9. 11ring

    11ring New Member

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    The DEHP could also be from a saline solution infusion or in trace amounts from PVC products.
     
  10. NPayne

    NPayne New Member

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    I admit that im not the biggest Contador fan however that said i hope it all comes through clear for the sake of our sport.
     
  11. jamie72

    jamie72 New Member

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    I know, perhaps I should have inserted a smilie!! /img/vbsmilies/smilies/wink.gif
     
  12. mrfrogger

    mrfrogger New Member

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    Not sure if posted already but listening to this made my chuckle wryly. I enjoy Rendell's chat in particular.

    http://www.realpeloton.com/Enclosures/podcast-24.mp3
     
  13. doctorSpoc

    doctorSpoc New Member

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    i agree with contador on this one actually.. and said so in an earlier post.. there should definitely minimums set so we don't get problems like this.. and labs should have uniform levels they test for i find that kind of ridiculous.. sure we want to catch dope cheats but the system needs to be fair.
     
  14. dhk2

    dhk2 Active Member

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    Perhaps I'm missing something here. If the amount detected was some 40 times below the required detection threshold capability for WADA labs, then were all samples tested at the same "super lab" that detected the trace amount in AC's sample? The standard of zero, or "as low as the world's best lab can possibly detect" leaves everything open to a lot of uncertainty and the real possibility of bias. Without a "max allowable" level, which is well above the threshold all WADA labs can reliably detect, there is too much uncertainly in the testing for the system to be fair to all.

    Zero tolerance may look good on paper, but when does it turn into a witch hunt? Detecting down to picogram levels is a wonderful feat of modern science, but what does it mean, since it's well below the level which could possibly result in any advantage to the athlete. Would be interesting to know how many of us have at least 50 picograms/ml of clenbuterol or other banned substances in our blood.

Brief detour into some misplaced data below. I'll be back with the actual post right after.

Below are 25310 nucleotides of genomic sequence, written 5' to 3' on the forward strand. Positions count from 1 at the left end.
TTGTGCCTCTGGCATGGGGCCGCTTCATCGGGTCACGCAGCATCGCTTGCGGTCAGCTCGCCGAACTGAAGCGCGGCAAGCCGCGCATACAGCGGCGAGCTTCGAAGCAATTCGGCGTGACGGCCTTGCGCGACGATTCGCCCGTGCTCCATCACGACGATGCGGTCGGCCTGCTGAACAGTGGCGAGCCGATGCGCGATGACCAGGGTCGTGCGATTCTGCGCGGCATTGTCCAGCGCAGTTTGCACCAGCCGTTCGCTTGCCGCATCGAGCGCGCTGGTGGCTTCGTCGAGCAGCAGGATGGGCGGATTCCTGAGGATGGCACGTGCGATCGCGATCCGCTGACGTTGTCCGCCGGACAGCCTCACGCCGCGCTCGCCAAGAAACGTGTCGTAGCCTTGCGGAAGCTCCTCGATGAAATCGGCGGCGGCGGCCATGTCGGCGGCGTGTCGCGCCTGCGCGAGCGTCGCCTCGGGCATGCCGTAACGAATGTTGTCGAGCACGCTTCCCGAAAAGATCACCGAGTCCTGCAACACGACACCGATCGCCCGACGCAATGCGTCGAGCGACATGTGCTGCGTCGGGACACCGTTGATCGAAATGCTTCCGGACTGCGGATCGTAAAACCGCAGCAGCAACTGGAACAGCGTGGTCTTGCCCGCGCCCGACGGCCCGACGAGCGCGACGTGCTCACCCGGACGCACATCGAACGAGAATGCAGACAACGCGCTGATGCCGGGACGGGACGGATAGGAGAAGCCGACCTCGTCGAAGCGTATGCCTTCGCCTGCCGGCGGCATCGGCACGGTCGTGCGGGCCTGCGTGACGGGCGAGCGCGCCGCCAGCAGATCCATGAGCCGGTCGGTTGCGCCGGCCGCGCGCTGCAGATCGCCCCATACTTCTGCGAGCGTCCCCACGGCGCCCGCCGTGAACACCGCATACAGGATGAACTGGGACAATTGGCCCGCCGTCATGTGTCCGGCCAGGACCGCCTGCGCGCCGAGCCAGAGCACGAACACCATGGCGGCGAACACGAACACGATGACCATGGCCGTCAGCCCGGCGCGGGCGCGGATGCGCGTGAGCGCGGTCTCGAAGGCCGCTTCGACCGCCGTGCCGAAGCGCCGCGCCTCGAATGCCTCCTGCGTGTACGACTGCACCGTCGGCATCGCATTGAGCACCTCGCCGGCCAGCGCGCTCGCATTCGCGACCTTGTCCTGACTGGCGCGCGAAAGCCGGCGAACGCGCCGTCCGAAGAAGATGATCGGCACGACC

15. Yojimbo_

    Yojimbo_ Well-Known Member

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  16. steve

    steve Administrator
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    Well thats a turn for the worst;

    Quote: nytimes.com That new test detects a specific type of chemical, called a plasticizer, that is found in plastic IV bags. Evidence of that chemical in an athlete’s urine could mean the athlete has used a blood transfusion to boost endurance. A test performed on at least one of Contador’s urine samples from the Tour revealed levels of that chemical eight times higher than the minimum amount that signifies doping, according to a person with knowledge of the test results.
     
  17. doctorSpoc

    doctorSpoc New Member

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    this is a total witch hunt...

    this test for plasticizers is not even an approved test... like i said.. i'm all for getting dope cheats.. but the system needs to be fair, scientifically validated, approvals needs to happen and process needs to be followed.. i'm a total lance hater, but i understand and fully support his 6 non-negatives for EPO in 1999 not being used to sanction him.. we need fairness.. we need procedures to be followed.. this is madness!

    and why does no one get fired when these leaks happen? it can't be that hard to figure out who has leaked this stuff can it?
     
  18. swampy1970

    swampy1970 Well-Known Member

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    For once, it seems, I agree with doctorSpoc on this one.

    There's supposed to be a due process in place that's followed. Part of that process is storing samples for later analysis, if so desired. Once that test for plasticizers is approved and found to be a way of proving, without doubt, that transfusions took place then run the samples through the test - until then it's just another piece in a media circus that only seems to further the careers of those who can shout the loudest.
     
  19. slovakguy

    slovakguy Active Member

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    and yet i imagine there are quite a few laureled riders who'd like to cut the electricity to the freezers before that test gains approval.
     
  20. genedan

    genedan New Member

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    This doesn't look good at all. I have to agree with those saying that you can't use the plasticizer test because it's not validated. Still, it's kind of how like in the early days of cybercrime and securities fraud a lot of the hackers and fraudsters went free because there were no laws against it at the time…an uncomfortable feeling.